The six tastes of Ayurveda should be included in your diet to maintain nutritional balance.
What is the best meal you’ve ever eaten?
Imagine it now: what do you see, what do you smell, what do you taste?
Taste has a strong pull for humans. We have emotional connections to tastes; your mom’s chocolate chip cookies she always made for your birthday, the taste of the Brussels sprouts your grandma made you eat against your will. And we have strong biological connections to taste as well. Taste indicates to the body what kind of nutritional value a food has; sweet will comfort us, spicy will warm us up.
In Ayurveda, it’s said that digestion starts the moment food hits your mouth. There are approximately 10,000 taste buds in the mouth, and only about 8,000 of them are on the tongue. The remaining taste buds are on your lips, cheeks, the roof of the mouth and throat. These taste buds help to signal your body to release the appropriate enzymes needed to break down the given food.
The Six Tastes of Ayurveda
Madhura is the sweet taste found in food, which is comforting and fulfilling in small doses. Madhura is high in the elements of earth and water and is balancing to Vata and Pitta Doshas. Too much sweet can send Kaphas off-kilter.
While there are many different sources to get our sugar fix, the best sources are sweet fruits, starchy vegetables, grains, wheat products, dairy products like milk and cheese, and natural sweeteners like honey and maple syrup.
Sweet foods prevent dehydration by increasing moisture in the body and can help with constipation. Sugary foods can also help balance hormones, soothe mucus membranes, and can contribute to beautiful, glowing skin.
But eat in moderation, as sweet foods in excess can contribute to weight gain, diabetes, and heart disease.
Amla is the sour taste, made up of earth and fire elements. Sour foods can aid digestion and help nourish the organs and blood. Amla is very balancing to Vatas, who generally have a weak digestive fire. Pittas should avoid sour foods if they feel they have excess heat in the body. Kaphas should moderate the amount of sour food in their diets.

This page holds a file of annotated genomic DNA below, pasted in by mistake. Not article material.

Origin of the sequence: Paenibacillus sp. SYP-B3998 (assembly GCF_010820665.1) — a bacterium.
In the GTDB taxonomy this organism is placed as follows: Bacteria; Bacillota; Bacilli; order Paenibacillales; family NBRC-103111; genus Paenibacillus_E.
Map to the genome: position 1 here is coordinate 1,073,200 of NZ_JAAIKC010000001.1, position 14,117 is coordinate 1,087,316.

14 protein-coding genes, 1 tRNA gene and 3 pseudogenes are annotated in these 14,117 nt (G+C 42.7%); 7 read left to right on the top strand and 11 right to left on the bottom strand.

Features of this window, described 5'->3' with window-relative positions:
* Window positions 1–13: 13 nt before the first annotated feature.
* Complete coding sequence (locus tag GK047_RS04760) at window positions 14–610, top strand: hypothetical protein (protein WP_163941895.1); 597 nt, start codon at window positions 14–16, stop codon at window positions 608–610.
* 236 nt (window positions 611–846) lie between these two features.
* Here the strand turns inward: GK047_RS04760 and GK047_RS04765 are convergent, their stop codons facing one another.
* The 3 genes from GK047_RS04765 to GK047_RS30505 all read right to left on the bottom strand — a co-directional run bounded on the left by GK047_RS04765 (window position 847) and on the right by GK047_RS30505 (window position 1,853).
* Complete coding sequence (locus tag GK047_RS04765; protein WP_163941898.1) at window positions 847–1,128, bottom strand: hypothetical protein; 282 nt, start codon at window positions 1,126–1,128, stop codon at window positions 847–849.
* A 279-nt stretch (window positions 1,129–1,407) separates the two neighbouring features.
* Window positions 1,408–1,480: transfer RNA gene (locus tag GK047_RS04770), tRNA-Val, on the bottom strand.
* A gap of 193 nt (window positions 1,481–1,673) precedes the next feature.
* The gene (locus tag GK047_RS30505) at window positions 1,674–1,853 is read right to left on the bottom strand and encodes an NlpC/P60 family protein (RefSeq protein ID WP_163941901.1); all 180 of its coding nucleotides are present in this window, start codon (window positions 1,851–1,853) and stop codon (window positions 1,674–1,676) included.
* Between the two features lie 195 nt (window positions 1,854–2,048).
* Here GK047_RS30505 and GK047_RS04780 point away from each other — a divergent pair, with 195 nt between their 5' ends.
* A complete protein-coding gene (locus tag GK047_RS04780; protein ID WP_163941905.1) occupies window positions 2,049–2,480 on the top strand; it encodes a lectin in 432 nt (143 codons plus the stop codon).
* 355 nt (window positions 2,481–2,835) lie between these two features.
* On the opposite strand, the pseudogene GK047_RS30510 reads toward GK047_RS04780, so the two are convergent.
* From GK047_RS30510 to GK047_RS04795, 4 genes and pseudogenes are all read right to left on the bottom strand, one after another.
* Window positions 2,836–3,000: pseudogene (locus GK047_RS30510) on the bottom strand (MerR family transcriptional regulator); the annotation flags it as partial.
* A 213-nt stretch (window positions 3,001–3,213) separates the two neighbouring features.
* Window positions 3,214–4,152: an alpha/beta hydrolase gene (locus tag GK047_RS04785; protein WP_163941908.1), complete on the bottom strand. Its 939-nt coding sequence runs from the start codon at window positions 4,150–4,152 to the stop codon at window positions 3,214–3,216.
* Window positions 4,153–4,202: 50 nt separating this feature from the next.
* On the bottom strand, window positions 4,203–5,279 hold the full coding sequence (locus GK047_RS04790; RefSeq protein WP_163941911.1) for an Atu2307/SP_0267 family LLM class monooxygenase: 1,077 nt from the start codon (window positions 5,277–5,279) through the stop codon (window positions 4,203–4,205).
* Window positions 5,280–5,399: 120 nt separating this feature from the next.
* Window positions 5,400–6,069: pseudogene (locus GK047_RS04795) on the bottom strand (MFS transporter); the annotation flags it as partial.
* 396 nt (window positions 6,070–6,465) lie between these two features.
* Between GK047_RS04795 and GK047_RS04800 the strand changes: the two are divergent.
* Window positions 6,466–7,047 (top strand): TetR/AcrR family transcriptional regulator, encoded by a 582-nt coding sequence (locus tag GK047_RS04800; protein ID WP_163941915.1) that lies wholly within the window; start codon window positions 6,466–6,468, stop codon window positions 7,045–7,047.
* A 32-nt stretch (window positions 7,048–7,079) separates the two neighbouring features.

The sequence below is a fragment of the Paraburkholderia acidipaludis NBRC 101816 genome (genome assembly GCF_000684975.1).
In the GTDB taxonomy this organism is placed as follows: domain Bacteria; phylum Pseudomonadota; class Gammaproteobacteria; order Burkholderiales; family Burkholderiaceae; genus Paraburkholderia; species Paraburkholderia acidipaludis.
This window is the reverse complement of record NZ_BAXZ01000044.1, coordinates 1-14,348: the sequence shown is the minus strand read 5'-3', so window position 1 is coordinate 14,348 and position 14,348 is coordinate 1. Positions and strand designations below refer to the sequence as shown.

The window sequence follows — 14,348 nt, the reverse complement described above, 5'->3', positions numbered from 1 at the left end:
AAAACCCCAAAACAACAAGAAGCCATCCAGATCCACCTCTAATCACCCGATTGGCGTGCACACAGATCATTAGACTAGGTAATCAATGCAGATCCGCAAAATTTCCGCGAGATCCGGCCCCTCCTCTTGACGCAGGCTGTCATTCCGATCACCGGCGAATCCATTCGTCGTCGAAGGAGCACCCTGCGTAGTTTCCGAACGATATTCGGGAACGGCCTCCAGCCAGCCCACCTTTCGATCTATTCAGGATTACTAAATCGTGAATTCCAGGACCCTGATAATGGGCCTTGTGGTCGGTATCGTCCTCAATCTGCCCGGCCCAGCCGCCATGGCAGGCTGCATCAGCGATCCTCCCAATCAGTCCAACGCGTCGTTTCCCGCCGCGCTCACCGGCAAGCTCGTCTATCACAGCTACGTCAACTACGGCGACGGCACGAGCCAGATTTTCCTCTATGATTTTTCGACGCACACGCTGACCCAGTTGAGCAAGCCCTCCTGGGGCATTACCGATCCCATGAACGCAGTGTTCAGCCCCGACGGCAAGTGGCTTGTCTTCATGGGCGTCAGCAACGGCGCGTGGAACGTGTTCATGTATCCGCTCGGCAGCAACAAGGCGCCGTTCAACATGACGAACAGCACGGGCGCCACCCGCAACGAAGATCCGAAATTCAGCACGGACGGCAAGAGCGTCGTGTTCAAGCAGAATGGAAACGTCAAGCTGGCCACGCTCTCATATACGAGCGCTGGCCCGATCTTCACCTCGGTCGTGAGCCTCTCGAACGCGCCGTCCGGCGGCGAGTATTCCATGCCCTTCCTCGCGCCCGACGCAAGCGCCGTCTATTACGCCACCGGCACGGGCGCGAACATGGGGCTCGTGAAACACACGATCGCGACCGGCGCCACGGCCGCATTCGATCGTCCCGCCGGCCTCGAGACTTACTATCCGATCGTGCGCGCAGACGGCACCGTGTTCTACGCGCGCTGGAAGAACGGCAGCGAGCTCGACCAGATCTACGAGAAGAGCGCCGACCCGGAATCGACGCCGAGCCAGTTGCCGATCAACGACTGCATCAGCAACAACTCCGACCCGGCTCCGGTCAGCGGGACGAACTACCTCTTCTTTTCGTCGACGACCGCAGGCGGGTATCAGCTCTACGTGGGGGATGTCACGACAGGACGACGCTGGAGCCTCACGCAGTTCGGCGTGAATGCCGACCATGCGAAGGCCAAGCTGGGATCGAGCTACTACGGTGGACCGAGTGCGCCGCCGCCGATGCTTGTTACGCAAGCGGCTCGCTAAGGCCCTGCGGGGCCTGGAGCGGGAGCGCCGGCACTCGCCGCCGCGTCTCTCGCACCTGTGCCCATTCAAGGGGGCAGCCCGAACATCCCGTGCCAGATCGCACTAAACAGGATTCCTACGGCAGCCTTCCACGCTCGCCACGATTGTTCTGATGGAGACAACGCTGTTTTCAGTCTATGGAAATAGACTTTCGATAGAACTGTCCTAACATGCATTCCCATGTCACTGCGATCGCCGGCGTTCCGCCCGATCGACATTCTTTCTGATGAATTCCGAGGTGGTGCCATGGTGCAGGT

The best sources of sour taste are lemons, limes, grapefruit, apple cider vinegar, fermented foods, and dairy products like yogurt, sour cream, and kefir.
Sour foods can help the digestive processes in your body, allowing your body to break down food more efficiently. Sour foods also help to energize the body and can improve your circulation.
Too much sour in the diet can lead to hyperacidity, diarrhea, excessive thirst, and cause eczema flare-ups.
Lavana is the salty taste found in food and made up of water and fire. Salt helps to enhance the flavor of food and also helps to energize us, aids in digestion, and can help with nutrient absorption in the body. Salty taste can be very balancing for Vata, but excessive salt can be irritating to Pitta and Kapha Doshas.
Good sources of salt can be found, of course, in salt, but also celery, olives, tamari, sea vegetables, soy sauce, and miso.
Excessive salt, primarily found in processed foods, should be avoided. Too much salt in the diet can lead to hypertension, dehydration, intestinal inflammation, and bloating.
Katu is the pungent taste found in spicy foods, garlic, onions, ginger, and radishes. The pungent taste is made up of fire and air and is best for Kaphas. Vatas can benefit from a moderate amount of pungent food but should be careful as it can be drying for them. Pittas do best with the least amount of pungent food due to its ability to overheat.
Warming foods like chilies, black pepper, chili powder, ginger, and mustard are also excellent sources of the pungent taste.
Pungent foods can help aid the digestive fire and help the body detoxify. Pungent tastes can help with weight loss, and warming pungent foods can help clear the sinuses.
Tikta is the bitter taste made up of air and ether elements. Bitter flavors are most balancing for Pitta and Kapha Doshas. Bitter foods help to detoxify the body and help with a cleansing mechanism of the body called lekhana, which is the scraping of fat and toxins from your body.
Excellent sources of bitter tastes are raw kale, collard greens, Brussels sprouts, fenugreek, dill, turmeric, cacao, coffee, most teas, zucchini, and eggplant.
Kashaya is the astringent taste, known for causing a dry feeling in the mouth or causing you to pucker your mouth. Made up of air and earth elements, this taste is most beneficial to Pitta and Kapha Doshas.
Astringent tastes can be found in cranberries, unripe bananas, pomegranates, green beans, legumes, turnips, and artichokes.
Astringent foods are cooling and grounding. Astringent foods can help combat diarrhea, and water retention can help aid the process of lekhana (scraping fat from the system) and are anti-inflammatory.
Ayurveda believes the six tastes should be consumed every day to promote balance within the body.
Vatas should focus on more sweet, salty, and sour tastes in their diets and limit pungent, bitter, and astringent tastes.
Pittas need sweet, bitter, and astringent tastes more than pungent, sour, and salty tastes.
Kaphas should incorporate more bitter, astringent, and pungent tastes in their diet and decrease sweet, salty, and sour tastes.
Taste is an important function of our body, and Ayurveda recognizes the essential role it plays in our health. When we focus on the six tastes, we can intuitively create nutritional meals that will nourish our bodies and learn to eat mindfully.
Think back to that meal again, which of the essential six tastes can you find?